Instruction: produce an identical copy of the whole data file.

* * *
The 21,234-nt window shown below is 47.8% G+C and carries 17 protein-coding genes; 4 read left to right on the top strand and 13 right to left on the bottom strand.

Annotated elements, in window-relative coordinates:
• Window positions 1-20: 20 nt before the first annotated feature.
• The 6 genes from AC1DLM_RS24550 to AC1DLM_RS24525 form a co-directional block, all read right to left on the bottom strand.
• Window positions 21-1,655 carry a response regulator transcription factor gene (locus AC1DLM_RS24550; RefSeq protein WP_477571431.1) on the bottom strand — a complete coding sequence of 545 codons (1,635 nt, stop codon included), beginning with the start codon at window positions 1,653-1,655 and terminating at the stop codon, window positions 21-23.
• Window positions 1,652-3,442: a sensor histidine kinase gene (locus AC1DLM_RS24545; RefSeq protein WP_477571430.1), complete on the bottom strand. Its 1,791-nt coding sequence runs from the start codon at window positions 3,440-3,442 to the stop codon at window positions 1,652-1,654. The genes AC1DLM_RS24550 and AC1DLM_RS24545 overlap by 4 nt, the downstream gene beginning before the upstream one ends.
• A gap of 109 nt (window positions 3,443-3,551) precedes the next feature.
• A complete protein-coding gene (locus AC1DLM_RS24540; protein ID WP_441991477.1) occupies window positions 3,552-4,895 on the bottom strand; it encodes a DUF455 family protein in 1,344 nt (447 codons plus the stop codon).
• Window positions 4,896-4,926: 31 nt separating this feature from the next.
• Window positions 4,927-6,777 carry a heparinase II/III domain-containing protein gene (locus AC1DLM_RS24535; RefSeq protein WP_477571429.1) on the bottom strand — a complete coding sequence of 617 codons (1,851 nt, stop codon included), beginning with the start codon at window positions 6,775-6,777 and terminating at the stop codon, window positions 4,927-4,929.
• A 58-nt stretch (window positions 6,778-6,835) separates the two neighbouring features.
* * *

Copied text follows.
The 21,234-nt window shown below is 47.8% G+C and carries 17 protein-coding genes; 4 read left to right on the top strand and 13 right to left on the bottom strand.

Annotated elements, in window-relative coordinates:
• Window positions 1-20: 20 nt before the first annotated feature.
• The 6 genes from AC1DLM_RS24550 to AC1DLM_RS24525 form a co-directional block, all read right to left on the bottom strand.
• Window positions 21-1,655 carry a response regulator transcription factor gene (locus AC1DLM_RS24550; RefSeq protein WP_477571431.1) on the bottom strand — a complete coding sequence of 545 codons (1,635 nt, stop codon included), beginning with the start codon at window positions 1,653-1,655 and terminating at the stop codon, window positions 21-23.
• Window positions 1,652-3,442: a sensor histidine kinase gene (locus AC1DLM_RS24545; RefSeq protein WP_477571430.1), complete on the bottom strand. Its 1,791-nt coding sequence runs from the start codon at window positions 3,440-3,442 to the stop codon at window positions 1,652-1,654. The genes AC1DLM_RS24550 and AC1DLM_RS24545 overlap by 4 nt, the downstream gene beginning before the upstream one ends.
• A gap of 109 nt (window positions 3,443-3,551) precedes the next feature.
• A complete protein-coding gene (locus AC1DLM_RS24540; protein ID WP_441991477.1) occupies window positions 3,552-4,895 on the bottom strand; it encodes a DUF455 family protein in 1,344 nt (447 codons plus the stop codon).
• Window positions 4,896-4,926: 31 nt separating this feature from the next.
• Window positions 4,927-6,777 carry a heparinase II/III domain-containing protein gene (locus AC1DLM_RS24535; RefSeq protein WP_477571429.1) on the bottom strand — a complete coding sequence of 617 codons (1,851 nt, stop codon included), beginning with the start codon at window positions 6,775-6,777 and terminating at the stop codon, window positions 4,927-4,929.
• A 58-nt stretch (window positions 6,778-6,835) separates the two neighbouring features.